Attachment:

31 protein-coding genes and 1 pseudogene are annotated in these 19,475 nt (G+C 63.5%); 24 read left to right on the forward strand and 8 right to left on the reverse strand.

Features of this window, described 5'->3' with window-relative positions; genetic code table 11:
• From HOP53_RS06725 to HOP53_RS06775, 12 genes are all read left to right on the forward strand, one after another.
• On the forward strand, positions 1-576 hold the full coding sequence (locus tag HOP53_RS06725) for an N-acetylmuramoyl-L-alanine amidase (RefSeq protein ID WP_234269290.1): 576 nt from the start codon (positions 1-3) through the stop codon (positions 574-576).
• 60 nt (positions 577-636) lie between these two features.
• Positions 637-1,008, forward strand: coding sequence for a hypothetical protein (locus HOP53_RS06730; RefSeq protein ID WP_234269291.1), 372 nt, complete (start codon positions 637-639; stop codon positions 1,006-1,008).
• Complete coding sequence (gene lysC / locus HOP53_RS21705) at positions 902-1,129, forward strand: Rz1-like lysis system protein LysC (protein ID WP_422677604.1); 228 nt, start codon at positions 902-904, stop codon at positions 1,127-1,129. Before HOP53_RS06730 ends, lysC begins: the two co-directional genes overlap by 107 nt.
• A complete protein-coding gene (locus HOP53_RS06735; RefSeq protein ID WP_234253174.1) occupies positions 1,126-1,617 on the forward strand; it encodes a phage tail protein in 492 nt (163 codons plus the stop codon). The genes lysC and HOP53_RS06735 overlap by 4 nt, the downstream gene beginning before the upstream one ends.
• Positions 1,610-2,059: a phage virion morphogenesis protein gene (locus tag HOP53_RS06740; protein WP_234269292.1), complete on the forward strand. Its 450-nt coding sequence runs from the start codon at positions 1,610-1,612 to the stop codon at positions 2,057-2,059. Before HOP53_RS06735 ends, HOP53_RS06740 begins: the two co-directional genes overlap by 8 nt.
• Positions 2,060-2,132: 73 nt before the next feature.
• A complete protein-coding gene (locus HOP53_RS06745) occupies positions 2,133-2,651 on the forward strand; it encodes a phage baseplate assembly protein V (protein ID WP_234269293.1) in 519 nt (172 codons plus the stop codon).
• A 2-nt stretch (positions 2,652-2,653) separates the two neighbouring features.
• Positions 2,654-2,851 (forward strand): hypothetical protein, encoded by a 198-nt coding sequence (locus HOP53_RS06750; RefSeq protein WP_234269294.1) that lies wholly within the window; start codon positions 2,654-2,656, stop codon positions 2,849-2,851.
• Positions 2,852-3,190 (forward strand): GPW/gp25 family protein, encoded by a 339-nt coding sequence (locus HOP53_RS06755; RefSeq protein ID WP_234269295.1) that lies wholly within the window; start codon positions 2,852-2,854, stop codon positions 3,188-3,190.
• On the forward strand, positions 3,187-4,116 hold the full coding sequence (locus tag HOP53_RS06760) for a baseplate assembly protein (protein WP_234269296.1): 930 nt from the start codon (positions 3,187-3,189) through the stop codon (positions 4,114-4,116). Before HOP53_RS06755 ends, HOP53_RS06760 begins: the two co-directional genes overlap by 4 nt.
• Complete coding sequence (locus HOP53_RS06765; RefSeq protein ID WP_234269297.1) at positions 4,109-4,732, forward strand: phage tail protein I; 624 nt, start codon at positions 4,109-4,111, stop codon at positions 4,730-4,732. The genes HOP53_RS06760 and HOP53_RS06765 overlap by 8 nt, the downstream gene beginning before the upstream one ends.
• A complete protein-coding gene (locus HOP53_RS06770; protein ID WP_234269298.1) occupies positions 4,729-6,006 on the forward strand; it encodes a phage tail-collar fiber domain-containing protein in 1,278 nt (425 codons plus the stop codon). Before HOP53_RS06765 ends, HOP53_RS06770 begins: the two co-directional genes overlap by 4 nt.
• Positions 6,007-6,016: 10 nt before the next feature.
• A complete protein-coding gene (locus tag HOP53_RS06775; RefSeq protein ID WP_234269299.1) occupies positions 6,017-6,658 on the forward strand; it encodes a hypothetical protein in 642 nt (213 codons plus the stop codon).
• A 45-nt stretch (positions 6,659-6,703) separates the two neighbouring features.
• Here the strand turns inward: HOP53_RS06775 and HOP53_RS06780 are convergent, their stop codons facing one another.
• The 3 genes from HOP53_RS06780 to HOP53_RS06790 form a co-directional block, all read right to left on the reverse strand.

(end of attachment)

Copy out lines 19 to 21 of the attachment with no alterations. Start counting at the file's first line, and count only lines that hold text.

• A complete protein-coding gene (locus tag HOP53_RS06775; RefSeq protein ID WP_234269299.1) occupies positions 6,017-6,658 on the forward strand; it encodes a hypothetical protein in 642 nt (213 codons plus the stop codon).
• A 45-nt stretch (positions 6,659-6,703) separates the two neighbouring features.
• Here the strand turns inward: HOP53_RS06775 and HOP53_RS06780 are convergent, their stop codons facing one another.